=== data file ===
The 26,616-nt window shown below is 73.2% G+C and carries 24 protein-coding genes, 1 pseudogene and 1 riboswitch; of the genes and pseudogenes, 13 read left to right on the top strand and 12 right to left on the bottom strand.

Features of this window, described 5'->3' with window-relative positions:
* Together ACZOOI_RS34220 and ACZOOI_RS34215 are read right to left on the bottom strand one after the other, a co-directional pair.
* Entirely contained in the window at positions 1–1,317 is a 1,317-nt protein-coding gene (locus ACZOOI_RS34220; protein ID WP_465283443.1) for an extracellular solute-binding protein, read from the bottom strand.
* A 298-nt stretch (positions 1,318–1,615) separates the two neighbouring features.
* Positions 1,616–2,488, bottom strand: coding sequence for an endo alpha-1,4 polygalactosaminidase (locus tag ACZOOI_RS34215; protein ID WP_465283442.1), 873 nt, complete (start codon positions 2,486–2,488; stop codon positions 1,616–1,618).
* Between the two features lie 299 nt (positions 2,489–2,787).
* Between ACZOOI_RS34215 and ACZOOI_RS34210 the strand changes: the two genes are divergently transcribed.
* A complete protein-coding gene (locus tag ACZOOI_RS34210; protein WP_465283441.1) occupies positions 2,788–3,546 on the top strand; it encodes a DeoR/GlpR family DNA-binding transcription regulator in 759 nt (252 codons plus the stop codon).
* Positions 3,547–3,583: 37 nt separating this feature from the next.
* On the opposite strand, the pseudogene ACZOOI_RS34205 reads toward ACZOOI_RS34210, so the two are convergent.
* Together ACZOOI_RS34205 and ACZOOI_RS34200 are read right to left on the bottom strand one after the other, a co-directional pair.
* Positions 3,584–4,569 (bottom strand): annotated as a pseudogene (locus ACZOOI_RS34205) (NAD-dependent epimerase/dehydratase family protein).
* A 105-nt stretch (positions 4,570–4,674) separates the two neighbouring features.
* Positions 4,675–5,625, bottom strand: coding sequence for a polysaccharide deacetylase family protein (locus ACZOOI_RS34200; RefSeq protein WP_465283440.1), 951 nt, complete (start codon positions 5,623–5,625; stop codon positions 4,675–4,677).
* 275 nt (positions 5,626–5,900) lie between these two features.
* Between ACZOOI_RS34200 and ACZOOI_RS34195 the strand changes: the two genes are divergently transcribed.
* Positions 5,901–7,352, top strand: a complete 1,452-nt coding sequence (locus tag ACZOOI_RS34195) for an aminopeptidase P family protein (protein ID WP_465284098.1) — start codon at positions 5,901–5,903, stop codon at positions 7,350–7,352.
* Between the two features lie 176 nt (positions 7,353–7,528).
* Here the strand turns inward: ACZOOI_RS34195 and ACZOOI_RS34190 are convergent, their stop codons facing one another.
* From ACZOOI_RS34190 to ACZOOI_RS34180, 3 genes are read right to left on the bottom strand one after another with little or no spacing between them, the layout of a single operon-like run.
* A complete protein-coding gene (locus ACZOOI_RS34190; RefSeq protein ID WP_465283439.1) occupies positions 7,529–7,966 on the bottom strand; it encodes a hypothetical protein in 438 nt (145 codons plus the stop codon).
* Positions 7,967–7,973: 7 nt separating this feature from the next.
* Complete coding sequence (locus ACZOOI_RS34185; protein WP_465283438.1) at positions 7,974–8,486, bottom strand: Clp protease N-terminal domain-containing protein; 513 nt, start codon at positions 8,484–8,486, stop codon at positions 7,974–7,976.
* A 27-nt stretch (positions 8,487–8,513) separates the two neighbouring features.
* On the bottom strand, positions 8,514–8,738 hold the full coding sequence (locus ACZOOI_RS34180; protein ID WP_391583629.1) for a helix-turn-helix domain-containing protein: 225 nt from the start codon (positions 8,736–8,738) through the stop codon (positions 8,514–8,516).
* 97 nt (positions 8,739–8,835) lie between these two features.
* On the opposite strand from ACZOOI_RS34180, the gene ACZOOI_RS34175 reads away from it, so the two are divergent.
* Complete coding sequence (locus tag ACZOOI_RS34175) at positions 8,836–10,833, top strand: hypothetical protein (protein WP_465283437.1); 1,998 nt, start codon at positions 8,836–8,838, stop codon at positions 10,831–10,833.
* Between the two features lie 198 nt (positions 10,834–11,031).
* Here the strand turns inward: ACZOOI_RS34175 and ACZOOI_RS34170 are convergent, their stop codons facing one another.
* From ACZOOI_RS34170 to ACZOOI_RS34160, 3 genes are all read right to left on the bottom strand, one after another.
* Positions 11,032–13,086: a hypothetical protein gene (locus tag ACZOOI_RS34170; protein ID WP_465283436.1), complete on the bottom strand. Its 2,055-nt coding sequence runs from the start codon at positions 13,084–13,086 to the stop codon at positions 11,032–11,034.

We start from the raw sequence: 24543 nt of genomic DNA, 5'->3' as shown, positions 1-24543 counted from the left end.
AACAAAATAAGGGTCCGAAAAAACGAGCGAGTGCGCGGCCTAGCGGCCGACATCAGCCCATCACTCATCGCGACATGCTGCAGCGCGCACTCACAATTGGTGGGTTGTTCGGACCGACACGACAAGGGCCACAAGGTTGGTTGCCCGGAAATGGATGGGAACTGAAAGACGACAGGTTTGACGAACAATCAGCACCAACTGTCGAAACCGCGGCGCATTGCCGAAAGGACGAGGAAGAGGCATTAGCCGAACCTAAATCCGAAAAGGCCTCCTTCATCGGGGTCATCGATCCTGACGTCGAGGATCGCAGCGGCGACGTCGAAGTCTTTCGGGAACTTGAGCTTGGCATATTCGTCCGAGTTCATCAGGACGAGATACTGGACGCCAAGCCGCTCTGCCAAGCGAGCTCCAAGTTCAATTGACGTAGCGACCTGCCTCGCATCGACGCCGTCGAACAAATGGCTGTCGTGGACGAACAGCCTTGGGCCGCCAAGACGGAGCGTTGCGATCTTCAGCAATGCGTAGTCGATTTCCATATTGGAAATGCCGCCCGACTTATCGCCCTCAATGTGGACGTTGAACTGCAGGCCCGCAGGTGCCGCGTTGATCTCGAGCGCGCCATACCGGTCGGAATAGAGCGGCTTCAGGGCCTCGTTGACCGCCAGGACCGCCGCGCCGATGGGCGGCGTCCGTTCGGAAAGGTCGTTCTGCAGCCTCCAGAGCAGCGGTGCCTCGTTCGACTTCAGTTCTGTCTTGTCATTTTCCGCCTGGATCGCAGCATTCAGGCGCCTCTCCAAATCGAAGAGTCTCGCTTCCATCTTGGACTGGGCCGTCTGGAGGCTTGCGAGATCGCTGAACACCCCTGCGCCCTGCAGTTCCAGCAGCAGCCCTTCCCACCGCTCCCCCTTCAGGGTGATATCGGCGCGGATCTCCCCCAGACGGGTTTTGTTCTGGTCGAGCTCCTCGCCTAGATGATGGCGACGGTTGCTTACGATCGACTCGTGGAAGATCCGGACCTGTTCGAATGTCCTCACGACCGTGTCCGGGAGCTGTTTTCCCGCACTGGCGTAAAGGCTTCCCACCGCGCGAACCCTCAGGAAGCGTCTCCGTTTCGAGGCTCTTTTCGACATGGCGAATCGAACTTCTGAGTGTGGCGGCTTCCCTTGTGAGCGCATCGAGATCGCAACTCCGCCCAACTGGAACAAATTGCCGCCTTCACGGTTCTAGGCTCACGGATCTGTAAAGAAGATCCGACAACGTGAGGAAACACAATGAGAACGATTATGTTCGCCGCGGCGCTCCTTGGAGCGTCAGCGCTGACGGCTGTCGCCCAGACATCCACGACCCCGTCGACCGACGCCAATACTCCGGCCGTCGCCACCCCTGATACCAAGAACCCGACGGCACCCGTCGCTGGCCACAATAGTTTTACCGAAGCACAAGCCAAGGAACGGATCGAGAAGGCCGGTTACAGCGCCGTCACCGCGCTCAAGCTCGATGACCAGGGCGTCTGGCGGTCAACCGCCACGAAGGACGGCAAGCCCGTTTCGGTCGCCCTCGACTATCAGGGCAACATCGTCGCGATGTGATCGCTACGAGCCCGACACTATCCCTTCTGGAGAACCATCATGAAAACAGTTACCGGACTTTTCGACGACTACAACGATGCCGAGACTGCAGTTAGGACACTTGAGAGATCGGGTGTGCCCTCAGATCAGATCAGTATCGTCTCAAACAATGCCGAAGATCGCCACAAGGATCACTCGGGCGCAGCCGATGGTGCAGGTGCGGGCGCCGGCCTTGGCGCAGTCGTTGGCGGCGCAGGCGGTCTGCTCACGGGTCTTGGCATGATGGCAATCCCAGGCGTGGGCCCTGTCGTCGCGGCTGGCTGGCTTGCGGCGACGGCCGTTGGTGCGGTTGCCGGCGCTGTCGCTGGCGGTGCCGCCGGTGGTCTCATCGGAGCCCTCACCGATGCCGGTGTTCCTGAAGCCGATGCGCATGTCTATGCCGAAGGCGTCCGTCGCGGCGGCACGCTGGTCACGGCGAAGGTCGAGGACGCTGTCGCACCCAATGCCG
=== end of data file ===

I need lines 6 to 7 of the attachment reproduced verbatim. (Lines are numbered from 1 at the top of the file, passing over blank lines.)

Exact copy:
* Positions 1,616–2,488, bottom strand: coding sequence for an endo alpha-1,4 polygalactosaminidase (locus tag ACZOOI_RS34215; protein ID WP_465283442.1), 873 nt, complete (start codon positions 2,486–2,488; stop codon positions 1,616–1,618).
* Between the two features lie 299 nt (positions 2,489–2,787).